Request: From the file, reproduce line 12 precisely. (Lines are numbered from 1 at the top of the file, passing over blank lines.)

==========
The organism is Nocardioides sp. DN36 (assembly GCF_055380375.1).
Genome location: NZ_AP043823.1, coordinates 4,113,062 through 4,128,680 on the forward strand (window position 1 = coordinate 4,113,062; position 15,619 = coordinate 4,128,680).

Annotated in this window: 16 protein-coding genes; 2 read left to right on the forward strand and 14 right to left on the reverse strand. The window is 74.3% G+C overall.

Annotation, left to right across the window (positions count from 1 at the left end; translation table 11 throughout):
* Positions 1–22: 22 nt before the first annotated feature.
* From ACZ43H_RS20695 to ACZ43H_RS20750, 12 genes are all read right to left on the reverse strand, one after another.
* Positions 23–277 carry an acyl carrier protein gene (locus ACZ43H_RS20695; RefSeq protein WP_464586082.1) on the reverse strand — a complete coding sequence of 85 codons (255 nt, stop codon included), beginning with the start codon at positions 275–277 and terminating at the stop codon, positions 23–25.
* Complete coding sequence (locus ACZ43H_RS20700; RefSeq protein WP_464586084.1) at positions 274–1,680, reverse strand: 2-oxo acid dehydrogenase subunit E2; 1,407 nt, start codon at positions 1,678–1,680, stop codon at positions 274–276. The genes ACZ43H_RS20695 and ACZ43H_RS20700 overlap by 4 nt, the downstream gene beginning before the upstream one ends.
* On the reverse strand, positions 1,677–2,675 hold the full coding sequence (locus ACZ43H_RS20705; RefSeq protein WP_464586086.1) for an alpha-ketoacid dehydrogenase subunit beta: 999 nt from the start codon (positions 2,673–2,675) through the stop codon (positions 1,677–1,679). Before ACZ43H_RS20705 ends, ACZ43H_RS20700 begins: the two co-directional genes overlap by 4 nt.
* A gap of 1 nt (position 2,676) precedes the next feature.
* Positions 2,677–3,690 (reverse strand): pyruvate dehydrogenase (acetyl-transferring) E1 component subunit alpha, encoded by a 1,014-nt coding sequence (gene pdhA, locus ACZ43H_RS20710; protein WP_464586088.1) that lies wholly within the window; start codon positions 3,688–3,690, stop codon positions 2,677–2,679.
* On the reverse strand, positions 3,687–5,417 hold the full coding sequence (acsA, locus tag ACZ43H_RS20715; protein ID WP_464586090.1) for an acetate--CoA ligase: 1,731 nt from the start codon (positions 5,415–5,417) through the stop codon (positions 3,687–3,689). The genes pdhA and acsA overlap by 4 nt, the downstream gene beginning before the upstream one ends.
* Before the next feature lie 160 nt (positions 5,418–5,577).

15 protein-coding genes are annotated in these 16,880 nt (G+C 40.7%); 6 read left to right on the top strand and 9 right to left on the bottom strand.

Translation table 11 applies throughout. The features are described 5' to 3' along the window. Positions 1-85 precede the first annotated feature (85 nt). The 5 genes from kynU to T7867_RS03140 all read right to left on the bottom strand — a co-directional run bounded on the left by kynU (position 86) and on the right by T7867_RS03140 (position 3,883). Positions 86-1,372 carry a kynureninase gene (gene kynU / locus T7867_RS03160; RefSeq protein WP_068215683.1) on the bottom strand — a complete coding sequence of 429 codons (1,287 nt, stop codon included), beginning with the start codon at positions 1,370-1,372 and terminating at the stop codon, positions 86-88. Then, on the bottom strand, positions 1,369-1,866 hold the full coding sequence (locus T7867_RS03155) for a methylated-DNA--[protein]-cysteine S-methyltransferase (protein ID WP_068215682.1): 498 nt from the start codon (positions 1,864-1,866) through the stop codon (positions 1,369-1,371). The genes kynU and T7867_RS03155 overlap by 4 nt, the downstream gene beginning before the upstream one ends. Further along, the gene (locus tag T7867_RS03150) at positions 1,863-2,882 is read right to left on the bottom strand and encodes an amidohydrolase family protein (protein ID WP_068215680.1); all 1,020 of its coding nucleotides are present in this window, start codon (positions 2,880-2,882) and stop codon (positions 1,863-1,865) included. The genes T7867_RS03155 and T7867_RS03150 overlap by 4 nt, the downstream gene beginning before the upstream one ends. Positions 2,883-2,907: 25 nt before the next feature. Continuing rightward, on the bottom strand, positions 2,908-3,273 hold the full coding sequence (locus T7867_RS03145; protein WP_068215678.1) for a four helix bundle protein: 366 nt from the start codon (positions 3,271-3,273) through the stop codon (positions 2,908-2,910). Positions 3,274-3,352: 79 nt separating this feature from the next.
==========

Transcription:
* On the reverse strand, positions 3,687–5,417 hold the full coding sequence (acsA, locus tag ACZ43H_RS20715; protein ID WP_464586090.1) for an acetate--CoA ligase: 1,731 nt from the start codon (positions 5,415–5,417) through the stop codon (positions 3,687–3,689). The genes pdhA and acsA overlap by 4 nt, the downstream gene beginning before the upstream one ends.